If you're looking for a new project idea, take a look at this.
This was kicked off by this tweet by @bkeegan, quoting this tweet by @ed_hawkins. He suggested that a tool for converting an image of a table to a comma-separated value file would open up new possibilities for climate research.
A great question! Here's what I meant.
The problem decomposes nicely:
- Rotate images so that the table is straight
- Identify and extract individual rows
- From each row, identify and extract individual columns
- From each cell, identify and extract individual character image
- Convert each character to its unicode or ASCII equivalent
- Combine the results into a single CSV
Methods for doing all these steps exist. There are even a few tools out there that almost get the job done, like Tabula and ABBYY FineReader, but none of them quite go all the way from scanned-in (or handwritten!) tables to csv files.
The biggest challenge here is robustness to variety. Getting the method to work on a single set of images with the same formatting is great, but chances are it will fail on the next set. Getting a method dialed in to where it is reliable is where you really get to build your knowledge and show your stuff. Each step in reliability, from 50% to 90%, to 99%, to 99.9%, to each nine after that, takes about three times the effort as the step before. This is good news. It means you can scope the project to the scale of your ambition and be assured challenging technical work throughout.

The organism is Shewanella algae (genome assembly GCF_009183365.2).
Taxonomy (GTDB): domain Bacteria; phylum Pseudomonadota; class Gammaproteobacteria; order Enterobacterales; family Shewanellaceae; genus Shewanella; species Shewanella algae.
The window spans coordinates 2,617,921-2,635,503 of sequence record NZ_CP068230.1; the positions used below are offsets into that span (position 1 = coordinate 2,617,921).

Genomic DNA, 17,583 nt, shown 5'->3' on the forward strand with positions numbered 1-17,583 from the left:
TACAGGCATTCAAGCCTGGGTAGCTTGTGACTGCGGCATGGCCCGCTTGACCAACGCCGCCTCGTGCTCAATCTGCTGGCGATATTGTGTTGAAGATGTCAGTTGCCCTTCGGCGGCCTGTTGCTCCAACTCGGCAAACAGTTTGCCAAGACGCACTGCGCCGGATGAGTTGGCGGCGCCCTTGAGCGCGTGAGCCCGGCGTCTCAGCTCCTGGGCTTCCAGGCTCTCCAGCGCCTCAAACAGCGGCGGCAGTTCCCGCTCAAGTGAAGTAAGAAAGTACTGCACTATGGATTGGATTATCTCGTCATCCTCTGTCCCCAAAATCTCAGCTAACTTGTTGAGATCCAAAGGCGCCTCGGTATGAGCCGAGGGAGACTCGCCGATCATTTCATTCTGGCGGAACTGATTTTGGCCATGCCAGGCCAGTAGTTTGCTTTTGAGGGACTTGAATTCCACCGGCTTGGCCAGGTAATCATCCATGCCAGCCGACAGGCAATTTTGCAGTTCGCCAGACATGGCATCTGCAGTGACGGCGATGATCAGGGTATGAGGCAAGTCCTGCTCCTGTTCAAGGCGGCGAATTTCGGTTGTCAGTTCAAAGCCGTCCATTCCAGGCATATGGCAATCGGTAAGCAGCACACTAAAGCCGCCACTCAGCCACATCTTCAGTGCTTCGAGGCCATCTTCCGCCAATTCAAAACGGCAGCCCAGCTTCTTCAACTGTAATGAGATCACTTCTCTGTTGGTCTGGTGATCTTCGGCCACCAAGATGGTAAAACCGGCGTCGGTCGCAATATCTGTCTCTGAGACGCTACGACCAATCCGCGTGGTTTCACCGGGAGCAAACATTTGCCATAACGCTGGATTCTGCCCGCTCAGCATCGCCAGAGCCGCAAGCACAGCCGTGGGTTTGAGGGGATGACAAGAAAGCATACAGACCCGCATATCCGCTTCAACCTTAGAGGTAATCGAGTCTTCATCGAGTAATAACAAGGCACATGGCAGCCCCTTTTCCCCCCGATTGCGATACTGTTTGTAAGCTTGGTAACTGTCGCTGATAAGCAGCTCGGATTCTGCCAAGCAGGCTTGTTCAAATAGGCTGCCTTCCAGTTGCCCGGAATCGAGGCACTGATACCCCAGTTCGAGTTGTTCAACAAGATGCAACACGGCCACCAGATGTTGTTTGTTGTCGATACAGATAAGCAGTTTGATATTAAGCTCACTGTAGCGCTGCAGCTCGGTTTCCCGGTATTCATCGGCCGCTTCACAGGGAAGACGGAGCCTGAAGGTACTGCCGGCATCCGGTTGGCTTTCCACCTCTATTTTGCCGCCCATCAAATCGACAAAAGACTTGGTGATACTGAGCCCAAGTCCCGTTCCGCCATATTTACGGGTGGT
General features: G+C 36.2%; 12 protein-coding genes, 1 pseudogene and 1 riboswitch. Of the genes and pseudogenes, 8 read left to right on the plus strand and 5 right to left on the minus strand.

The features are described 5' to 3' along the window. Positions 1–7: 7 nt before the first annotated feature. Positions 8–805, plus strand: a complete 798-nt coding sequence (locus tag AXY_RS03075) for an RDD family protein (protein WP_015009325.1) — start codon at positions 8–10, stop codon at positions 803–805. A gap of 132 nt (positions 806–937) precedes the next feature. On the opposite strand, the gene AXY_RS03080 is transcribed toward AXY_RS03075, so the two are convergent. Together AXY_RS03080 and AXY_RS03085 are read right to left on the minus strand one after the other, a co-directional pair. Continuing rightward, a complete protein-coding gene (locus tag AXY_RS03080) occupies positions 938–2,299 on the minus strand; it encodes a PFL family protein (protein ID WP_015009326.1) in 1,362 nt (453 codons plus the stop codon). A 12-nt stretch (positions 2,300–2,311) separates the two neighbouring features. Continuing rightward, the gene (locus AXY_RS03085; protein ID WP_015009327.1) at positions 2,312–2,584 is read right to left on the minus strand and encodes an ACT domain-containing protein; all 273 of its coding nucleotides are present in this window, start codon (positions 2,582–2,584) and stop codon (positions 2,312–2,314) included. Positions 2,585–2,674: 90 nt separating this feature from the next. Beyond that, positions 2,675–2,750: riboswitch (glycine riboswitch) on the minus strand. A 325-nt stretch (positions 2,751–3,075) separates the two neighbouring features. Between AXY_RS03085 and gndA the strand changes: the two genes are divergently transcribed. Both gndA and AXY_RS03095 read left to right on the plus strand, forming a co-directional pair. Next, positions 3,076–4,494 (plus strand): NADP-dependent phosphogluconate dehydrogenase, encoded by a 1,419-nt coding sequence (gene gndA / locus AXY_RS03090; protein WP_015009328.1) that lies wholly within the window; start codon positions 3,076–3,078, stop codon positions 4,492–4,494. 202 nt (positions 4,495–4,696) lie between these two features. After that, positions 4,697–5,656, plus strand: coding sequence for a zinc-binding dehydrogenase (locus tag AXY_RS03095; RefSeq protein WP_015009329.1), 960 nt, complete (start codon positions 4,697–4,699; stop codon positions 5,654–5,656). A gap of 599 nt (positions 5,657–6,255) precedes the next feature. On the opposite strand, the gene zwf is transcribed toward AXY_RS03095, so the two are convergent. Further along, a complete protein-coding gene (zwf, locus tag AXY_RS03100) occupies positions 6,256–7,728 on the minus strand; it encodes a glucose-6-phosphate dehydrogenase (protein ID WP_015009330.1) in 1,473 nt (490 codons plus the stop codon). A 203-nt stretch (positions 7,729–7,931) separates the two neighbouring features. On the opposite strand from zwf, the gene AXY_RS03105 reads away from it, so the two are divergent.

The potential impact is considerable. There is a vast amount of data in printed form. The ability to automatically bring it into a well structured data format would let us answer questions not just around climate events, but also economics and health. If you are looking for a novel PhD topic, portfolio project, or a startup idea, this one is worth taking a look at.
I shared this on Twitter and LinkedIn. It looks like there are a couple of tools that might do this. Microsoft Excel Mobile does an OK job, but isn't yet robust. Amazon's Textract shows cool results, but I'd love to see it put through its paces on historical data. A tool called Covis tackles the same problem too, and I'd love to see more testing data on it.
As far as I've seen, creating an open source version of image-to-csv would still add a ton of value (all these are proprietary), and it's still not clear how robust existing solutions are.